United States of America, Plaintiff-appellee, v. Audrey Teresa Laing, Defendant-appellant, 955 F.2d 45 (6th Cir. 1992)

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US Court of Appeals for the Sixth Circuit - 955 F.2d 45 (6th Cir. 1992)

Feb. 14, 1992


Before KENNEDY and RALPH B. GUY, Jr., Circuit Judges, and ENGEL, Senior Circuit Judge.

PER CURIAM.


The defendant, Audrey Laing, was convicted of possession of cocaine with intent to distribute and travelling in interstate commerce to promote the possession and distribution of cocaine. Prior to trial, Laing sought the suppression of certain identification testimony. Her suppression motion was denied.

Laing now appeals and argues that her suppression motion should have been granted and that the evidence at trial was insufficient to support her conviction. Upon a review of the record, we find no merit to these arguments and we affirm the conviction.

Since the facts are extremely relevant to both the suppression and sufficiency of the evidence issues, we detail them with particularity. Detectives Thomasina Jacobs and Ronald Arledge of the Columbus, Ohio, Police Department were members of a drug interdiction team that operated at the airport in Columbus, Ohio. On October 23, 1990, they were monitoring Continental Airlines flight No. 753 from Newark, New Jersey. Flights arriving from Newark are frequently monitored since Newark is considered a drug source city. The officers had no particular advance information about this flight. One of the last passengers to deplane was a black female who appeared nervous and stared at Detective Arledge. On a hunch, the two detectives decided to follow this individual as she progressed along the airport concourse. The suspect was observed stopping at a pay telephone and making a call. During the call she appeared to be looking around to see if anyone was observing her. Upon completing the telephone call the suspect continued along the concourse, looking back several times over her shoulder at the two detectives. She carried no luggage and bypassed the baggage claim area. When it became apparent that she was about to exit the airport, the detectives approached her, identified themselves, and asked if she would talk to them. She agreed, and indicated she had just come from Newark and produced a plastic card without a photograph for identification purposes. She was asked if she could produce a photo ID, at which time she produced a New York driver's license. Detective Jacobs noted the name, address and date of birth on the driver's license. When asked her social security number, she was able to recite it to the officers from memory.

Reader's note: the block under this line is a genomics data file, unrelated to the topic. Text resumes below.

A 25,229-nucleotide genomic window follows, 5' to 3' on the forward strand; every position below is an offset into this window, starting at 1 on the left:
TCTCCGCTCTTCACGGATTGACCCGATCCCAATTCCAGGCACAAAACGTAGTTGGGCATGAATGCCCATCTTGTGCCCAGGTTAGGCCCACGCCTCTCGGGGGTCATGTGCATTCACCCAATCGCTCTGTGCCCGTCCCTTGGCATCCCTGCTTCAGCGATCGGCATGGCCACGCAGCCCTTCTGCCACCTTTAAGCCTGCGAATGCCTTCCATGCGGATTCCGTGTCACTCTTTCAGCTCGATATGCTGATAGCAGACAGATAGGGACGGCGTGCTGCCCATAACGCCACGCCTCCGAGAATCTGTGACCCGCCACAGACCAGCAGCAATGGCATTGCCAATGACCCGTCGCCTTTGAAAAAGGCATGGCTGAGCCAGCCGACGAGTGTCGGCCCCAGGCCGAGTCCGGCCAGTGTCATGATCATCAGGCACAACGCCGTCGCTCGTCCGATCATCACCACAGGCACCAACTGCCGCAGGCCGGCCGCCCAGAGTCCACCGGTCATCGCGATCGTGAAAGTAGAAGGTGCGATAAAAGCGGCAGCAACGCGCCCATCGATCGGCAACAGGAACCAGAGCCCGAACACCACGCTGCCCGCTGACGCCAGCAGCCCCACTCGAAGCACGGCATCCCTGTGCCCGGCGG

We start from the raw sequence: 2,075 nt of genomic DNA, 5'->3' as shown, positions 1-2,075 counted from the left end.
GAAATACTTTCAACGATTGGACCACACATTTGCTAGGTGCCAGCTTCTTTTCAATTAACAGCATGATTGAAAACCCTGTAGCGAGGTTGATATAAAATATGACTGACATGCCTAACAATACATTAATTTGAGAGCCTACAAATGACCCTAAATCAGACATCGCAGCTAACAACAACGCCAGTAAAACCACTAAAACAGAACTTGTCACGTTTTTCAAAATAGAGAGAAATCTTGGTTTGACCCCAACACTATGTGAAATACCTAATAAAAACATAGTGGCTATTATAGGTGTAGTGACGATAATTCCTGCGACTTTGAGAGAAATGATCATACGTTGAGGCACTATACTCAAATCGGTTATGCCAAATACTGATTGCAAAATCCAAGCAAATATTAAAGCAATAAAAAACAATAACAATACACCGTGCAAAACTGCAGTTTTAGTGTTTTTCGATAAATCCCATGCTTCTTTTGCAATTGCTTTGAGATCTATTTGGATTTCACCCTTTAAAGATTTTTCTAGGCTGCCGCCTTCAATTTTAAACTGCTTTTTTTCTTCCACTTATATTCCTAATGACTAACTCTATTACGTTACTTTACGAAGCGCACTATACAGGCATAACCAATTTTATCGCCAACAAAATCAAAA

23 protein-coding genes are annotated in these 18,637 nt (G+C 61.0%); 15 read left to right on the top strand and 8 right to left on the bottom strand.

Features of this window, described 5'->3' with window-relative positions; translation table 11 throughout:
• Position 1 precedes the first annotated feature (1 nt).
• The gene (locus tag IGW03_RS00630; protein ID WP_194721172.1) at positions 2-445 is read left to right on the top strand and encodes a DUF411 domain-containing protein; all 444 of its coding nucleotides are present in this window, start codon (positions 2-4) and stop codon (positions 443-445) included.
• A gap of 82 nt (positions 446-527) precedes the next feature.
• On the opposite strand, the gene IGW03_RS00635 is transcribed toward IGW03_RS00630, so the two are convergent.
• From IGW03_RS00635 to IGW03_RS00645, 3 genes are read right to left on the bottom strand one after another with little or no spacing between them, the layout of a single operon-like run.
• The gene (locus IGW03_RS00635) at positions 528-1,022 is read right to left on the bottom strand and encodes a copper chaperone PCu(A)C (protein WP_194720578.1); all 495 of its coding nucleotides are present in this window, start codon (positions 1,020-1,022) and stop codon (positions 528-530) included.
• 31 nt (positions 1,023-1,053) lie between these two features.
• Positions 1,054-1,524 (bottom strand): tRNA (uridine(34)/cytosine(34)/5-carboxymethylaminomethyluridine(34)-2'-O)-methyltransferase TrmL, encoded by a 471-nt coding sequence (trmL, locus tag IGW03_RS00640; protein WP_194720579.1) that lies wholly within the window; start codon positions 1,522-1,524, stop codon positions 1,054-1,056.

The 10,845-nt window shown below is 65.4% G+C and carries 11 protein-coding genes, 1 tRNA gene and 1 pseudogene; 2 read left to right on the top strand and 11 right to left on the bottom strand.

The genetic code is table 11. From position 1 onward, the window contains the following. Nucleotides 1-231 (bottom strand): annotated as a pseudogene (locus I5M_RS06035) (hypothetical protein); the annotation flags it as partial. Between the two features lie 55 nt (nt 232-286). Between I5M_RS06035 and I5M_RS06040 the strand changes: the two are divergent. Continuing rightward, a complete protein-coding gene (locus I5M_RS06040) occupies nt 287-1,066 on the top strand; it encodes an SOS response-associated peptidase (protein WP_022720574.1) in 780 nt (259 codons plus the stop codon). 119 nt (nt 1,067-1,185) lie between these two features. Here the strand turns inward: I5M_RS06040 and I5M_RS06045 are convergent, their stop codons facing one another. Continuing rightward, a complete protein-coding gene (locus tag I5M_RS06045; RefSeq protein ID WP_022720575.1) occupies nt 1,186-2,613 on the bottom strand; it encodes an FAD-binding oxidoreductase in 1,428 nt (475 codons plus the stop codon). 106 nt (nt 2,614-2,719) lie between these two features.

Although carrying no luggage, the suspect indicated that she had come to Columbus for a two-week visit with her pregnant sister. She indicated, when asked, she intended to wear her sister's clothing while in Columbus. In talking to the defendant an accent was noticeable, and when asked about her accent she claimed to be from Guiana, but stated she did not have her alien registration card with her. At this point, the officers sought and secured her consent to a pat-down search which revealed no contraband. However, another photo identification card in the name of Virginia Shaw was found in her purse. The suspect identified Shaw as being her sister. The address on Shaw's identification was 2097 Winslow Drive. Since the interrogation and search had turned up nothing entitling the officers to further detain the suspect, they thanked her for her cooperation and walked away, at which point the suspect exited the airport.

After the suspect left the airport, the detectives confirmed that an Audrey Laing, the name on the New York driver's license, had travelled from Newark, New Jersey, to Columbus, Ohio, on flight No. 753. Continental records showed that the reservation for the flight had been made one day before and the ticket was paid for in cash. The $254 one-way ticket was the maximum fare charged for this flight, the equivalent of a first-class ticket, although the passenger sat in the coach section near the back of the plane.

Two hours after the detectives' encounter with Laing they were called to the Continental Airlines baggage area. Employees had found one suitcase from flight 753 which had been unclaimed. Pursuant to airline policy, the bag was opened and inside were found four packages of white powder. Two packages were tucked in a pair of ladies' red suede boots, size 8- 1/2 medium, which were inside the suitcase. An automated baggage claim ticket was attached to the suitcase and bore the name of Audrey Laing. This claim ticket was computer generated as part of the ticketing process and corresponded to the airline ticket for a passenger on Continental flight 753. No other identification was found in or on the bag.

The white powder found in the suitcase turned out to be one-half kilogram of 86 percent pure cocaine. Although the suitcase was returned to the Continental baggage area and placed under surveillance, no one ever came to claim it.